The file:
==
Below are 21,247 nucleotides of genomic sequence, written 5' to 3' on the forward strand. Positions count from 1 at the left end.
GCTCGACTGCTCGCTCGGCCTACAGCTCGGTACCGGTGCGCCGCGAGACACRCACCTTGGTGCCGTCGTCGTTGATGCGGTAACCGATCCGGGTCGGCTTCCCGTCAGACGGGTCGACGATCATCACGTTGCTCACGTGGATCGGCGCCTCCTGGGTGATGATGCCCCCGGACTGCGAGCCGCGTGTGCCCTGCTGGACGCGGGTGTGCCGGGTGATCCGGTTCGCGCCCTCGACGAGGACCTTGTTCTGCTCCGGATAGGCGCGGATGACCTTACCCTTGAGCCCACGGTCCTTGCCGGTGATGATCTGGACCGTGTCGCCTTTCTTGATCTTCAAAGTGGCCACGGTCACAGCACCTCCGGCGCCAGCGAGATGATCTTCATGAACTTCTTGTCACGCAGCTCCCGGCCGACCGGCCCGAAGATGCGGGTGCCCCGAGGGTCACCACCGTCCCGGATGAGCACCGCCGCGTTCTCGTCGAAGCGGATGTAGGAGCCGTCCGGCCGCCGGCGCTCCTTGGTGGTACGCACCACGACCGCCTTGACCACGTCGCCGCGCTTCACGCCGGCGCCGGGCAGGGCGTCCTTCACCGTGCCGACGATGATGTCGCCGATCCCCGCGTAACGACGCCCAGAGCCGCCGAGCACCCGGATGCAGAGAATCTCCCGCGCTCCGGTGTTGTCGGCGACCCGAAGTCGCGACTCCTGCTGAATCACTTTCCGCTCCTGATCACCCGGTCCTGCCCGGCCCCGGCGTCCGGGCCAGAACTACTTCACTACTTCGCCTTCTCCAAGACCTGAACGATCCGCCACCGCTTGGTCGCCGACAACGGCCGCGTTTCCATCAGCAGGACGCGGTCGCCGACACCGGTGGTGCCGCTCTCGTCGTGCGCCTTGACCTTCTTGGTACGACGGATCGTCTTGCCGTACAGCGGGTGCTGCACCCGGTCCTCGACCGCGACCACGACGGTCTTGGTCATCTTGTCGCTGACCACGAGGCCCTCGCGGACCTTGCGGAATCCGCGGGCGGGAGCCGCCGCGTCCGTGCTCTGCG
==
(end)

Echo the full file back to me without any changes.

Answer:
Below are 21,247 nucleotides of genomic sequence, written 5' to 3' on the forward strand. Positions count from 1 at the left end.
GCTCGACTGCTCGCTCGGCCTACAGCTCGGTACCGGTGCGCCGCGAGACACRCACCTTGGTGCCGTCGTCGTTGATGCGGTAACCGATCCGGGTCGGCTTCCCGTCAGACGGGTCGACGATCATCACGTTGCTCACGTGGATCGGCGCCTCCTGGGTGATGATGCCCCCGGACTGCGAGCCGCGTGTGCCCTGCTGGACGCGGGTGTGCCGGGTGATCCGGTTCGCGCCCTCGACGAGGACCTTGTTCTGCTCCGGATAGGCGCGGATGACCTTACCCTTGAGCCCACGGTCCTTGCCGGTGATGATCTGGACCGTGTCGCCTTTCTTGATCTTCAAAGTGGCCACGGTCACAGCACCTCCGGCGCCAGCGAGATGATCTTCATGAACTTCTTGTCACGCAGCTCCCGGCCGACCGGCCCGAAGATGCGGGTGCCCCGAGGGTCACCACCGTCCCGGATGAGCACCGCCGCGTTCTCGTCGAAGCGGATGTAGGAGCCGTCCGGCCGCCGGCGCTCCTTGGTGGTACGCACCACGACCGCCTTGACCACGTCGCCGCGCTTCACGCCGGCGCCGGGCAGGGCGTCCTTCACCGTGCCGACGATGATGTCGCCGATCCCCGCGTAACGACGCCCAGAGCCGCCGAGCACCCGGATGCAGAGAATCTCCCGCGCTCCGGTGTTGTCGGCGACCCGAAGTCGCGACTCCTGCTGAATCACTTTCCGCTCCTGATCACCCGGTCCTGCCCGGCCCCGGCGTCCGGGCCAGAACTACTTCACTACTTCGCCTTCTCCAAGACCTGAACGATCCGCCACCGCTTGGTCGCCGACAACGGCCGCGTTTCCATCAGCAGGACGCGGTCGCCGACACCGGTGGTGCCGCTCTCGTCGTGCGCCTTGACCTTCTTGGTACGACGGATCGTCTTGCCGTACAGCGGGTGCTGCACCCGGTCCTCGACCGCGACCACGACGGTCTTGGTCATCTTGTCGCTGACCACGAGGCCCTCGCGGACCTTGCGGAATCCGCGGGCGGGAGCCGCCGCGTCCGTGCTCTGCG